In India, the viability of the renewables sector has gained a boost after an unprecedented decline in tariffs, which are now comparable to conventional electricity. China sees the business case for being the world's solar panel factory. In the US, the renewables industry provides jobs to over 700,000 people.

While there is growth in renewable energy capacity worldwide, driven by economic fundamentals rather than climate concerns, there are still issues around adaptation and reducing disaster risk for vulnerable nations. This is categorically a public finance issue since the developing world still heavily reliant on development assistance and low-cost finance from developed countries.

These aspects are likely to capture the public narrative as we move closer to the next Conference of Parties, or COP 23 in November in Bonn, Germany.

For the first time, the Presidency of the COP will go to a pacific island nation - Fiji.  As a vulnerable pacific island nation that is preparing to tackle the most calamitous impacts of climate change, Fiji's presidency renews the sense of urgency to COP 23. Over the past years, Fiji has grappled with issues around disaster risk reduction, adaptation finance and reducing the burden of diesel imports and a moving to clean energy.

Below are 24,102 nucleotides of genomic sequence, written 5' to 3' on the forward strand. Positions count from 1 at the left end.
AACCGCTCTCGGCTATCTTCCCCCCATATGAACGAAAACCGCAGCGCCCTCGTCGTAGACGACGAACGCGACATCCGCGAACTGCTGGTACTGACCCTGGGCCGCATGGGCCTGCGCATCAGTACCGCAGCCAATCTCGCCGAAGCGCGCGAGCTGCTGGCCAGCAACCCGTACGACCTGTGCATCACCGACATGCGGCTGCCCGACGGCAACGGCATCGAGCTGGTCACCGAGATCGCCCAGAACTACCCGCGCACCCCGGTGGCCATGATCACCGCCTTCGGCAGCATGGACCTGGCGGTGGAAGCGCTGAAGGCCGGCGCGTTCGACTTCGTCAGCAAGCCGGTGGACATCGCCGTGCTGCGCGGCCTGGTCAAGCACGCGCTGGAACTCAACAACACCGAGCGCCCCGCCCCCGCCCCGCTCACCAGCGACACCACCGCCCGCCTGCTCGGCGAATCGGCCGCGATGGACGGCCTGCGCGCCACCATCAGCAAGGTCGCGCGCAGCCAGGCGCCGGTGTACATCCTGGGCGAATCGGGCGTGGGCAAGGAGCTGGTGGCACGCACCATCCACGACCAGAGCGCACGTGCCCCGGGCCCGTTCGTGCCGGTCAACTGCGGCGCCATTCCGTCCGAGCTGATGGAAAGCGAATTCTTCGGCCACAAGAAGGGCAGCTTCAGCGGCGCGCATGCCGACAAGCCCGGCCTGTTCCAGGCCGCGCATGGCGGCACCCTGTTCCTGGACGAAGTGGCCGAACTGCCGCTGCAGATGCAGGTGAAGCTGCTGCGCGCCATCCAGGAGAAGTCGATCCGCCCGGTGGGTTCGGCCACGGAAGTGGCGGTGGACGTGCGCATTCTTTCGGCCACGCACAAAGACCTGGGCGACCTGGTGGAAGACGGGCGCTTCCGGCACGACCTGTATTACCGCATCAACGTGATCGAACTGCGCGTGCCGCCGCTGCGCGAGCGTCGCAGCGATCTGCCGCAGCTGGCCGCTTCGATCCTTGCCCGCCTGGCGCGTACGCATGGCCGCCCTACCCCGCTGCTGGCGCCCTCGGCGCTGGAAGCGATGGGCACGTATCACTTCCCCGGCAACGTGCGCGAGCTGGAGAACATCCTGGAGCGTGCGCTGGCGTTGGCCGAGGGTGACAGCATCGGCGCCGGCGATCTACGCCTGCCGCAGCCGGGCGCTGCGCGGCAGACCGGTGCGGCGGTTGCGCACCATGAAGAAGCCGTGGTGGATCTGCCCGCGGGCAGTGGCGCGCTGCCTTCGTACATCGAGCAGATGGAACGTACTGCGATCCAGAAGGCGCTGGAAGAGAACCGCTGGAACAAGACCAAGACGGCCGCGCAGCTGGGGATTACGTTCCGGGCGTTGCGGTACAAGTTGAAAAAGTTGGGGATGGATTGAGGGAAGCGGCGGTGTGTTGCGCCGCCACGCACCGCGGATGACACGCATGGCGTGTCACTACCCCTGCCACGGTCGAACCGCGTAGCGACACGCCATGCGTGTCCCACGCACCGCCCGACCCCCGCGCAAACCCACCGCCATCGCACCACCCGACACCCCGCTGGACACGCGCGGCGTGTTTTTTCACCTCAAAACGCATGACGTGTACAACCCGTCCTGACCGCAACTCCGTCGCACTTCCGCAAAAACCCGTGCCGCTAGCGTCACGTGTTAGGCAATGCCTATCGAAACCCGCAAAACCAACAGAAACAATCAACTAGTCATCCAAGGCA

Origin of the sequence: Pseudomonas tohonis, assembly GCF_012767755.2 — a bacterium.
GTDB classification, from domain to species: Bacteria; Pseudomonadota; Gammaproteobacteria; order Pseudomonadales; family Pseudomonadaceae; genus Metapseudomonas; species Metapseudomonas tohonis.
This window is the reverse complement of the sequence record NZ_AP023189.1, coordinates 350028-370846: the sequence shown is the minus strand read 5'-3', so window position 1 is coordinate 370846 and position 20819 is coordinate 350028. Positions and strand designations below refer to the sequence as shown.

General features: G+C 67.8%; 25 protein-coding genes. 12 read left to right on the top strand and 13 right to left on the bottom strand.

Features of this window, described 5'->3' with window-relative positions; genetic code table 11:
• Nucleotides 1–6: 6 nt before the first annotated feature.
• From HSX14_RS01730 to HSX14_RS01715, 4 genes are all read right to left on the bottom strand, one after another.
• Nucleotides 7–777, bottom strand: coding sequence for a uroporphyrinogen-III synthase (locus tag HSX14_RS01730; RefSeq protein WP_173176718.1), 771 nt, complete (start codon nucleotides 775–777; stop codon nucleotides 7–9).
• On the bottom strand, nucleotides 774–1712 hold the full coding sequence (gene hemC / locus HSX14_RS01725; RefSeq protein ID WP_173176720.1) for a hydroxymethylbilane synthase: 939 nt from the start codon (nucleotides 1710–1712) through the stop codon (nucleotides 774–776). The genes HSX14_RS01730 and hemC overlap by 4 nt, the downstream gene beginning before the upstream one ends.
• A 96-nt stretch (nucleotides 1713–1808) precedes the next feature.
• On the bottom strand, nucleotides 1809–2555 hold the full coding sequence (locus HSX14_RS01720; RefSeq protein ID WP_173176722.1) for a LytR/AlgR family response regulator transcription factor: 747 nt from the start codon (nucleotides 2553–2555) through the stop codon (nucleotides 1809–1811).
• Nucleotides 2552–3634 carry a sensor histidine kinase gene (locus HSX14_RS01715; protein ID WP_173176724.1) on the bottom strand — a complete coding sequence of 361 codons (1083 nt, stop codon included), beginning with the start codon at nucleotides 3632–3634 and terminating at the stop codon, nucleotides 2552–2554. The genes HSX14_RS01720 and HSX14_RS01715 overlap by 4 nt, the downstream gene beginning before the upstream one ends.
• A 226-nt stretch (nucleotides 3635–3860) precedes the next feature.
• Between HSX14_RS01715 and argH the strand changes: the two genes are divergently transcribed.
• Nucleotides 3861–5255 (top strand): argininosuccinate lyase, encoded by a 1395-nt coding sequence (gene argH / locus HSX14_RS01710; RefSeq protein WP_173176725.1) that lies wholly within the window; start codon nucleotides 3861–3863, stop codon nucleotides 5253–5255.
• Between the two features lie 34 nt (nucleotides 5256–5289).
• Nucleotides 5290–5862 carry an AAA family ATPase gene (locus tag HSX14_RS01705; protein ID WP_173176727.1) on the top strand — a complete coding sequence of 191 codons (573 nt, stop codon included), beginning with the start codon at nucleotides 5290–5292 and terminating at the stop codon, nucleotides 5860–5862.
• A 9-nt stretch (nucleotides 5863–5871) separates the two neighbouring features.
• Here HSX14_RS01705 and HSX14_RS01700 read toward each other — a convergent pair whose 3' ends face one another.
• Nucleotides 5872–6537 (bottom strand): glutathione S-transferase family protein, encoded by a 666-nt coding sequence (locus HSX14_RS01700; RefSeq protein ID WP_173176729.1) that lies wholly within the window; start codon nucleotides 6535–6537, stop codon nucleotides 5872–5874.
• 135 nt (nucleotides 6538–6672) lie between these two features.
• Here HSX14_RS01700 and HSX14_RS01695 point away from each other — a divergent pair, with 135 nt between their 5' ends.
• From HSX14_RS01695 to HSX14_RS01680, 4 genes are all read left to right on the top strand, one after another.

One of the key focus points of COP 23 will be to build consensus around the transparency mechanism that allows flexibility to parties to report on their nationally determined contributions. With the work on formalizing the implementation guidelines progressing slowly, COP 23 will have to re-group and work towards finalizing the contours of the implementation guidelines as we head into the facilitative dialogue the next year.